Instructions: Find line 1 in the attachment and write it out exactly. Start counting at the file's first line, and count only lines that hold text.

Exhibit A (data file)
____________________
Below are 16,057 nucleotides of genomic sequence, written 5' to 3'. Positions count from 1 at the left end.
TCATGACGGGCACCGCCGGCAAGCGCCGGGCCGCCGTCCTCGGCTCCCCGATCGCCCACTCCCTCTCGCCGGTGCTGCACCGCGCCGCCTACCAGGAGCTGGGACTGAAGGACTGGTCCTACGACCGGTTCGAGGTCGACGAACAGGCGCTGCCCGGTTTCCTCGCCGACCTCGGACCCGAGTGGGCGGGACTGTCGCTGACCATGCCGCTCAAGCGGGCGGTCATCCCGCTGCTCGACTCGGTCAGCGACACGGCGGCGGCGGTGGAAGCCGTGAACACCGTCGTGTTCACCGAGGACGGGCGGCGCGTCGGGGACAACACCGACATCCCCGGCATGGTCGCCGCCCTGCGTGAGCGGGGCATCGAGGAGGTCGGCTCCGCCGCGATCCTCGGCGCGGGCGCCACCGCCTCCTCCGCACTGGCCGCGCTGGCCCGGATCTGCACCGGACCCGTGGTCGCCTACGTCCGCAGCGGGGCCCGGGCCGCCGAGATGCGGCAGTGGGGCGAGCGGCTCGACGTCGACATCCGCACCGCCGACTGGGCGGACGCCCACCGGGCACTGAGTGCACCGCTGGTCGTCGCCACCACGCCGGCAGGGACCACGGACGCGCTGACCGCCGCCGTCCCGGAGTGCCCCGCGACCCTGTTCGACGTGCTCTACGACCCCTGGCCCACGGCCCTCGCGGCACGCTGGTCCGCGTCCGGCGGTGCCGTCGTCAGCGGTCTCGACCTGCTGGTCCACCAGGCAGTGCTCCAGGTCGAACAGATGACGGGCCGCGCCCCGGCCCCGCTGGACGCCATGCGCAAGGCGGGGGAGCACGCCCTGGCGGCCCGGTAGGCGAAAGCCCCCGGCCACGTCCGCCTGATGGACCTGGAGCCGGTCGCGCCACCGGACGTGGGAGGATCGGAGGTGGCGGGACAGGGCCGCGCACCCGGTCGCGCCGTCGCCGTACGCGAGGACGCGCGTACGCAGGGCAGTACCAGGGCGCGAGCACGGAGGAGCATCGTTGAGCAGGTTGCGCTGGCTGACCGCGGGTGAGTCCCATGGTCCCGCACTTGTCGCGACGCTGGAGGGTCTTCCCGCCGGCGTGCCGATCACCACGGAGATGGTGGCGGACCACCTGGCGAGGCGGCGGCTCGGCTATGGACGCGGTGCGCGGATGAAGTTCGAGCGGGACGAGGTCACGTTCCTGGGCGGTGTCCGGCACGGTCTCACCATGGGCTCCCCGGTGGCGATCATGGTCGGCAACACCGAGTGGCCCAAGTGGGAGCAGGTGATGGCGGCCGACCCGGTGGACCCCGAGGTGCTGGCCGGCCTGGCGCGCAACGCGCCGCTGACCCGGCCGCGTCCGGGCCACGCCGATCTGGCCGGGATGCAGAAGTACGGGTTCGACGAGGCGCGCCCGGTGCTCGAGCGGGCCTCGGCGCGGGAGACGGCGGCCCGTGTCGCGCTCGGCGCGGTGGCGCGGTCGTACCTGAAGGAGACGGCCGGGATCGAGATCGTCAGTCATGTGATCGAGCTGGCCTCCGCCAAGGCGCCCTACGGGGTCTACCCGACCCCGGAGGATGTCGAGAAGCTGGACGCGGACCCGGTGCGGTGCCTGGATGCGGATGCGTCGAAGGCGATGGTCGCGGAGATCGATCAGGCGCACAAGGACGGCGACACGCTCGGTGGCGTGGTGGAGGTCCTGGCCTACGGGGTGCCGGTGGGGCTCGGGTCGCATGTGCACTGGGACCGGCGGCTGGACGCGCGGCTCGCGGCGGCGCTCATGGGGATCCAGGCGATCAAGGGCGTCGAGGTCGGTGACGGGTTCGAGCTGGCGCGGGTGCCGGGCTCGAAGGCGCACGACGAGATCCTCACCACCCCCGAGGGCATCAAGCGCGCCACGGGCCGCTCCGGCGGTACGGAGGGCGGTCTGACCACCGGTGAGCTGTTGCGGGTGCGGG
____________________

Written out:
Below are 16,057 nucleotides of genomic sequence, written 5' to 3'. Positions count from 1 at the left end.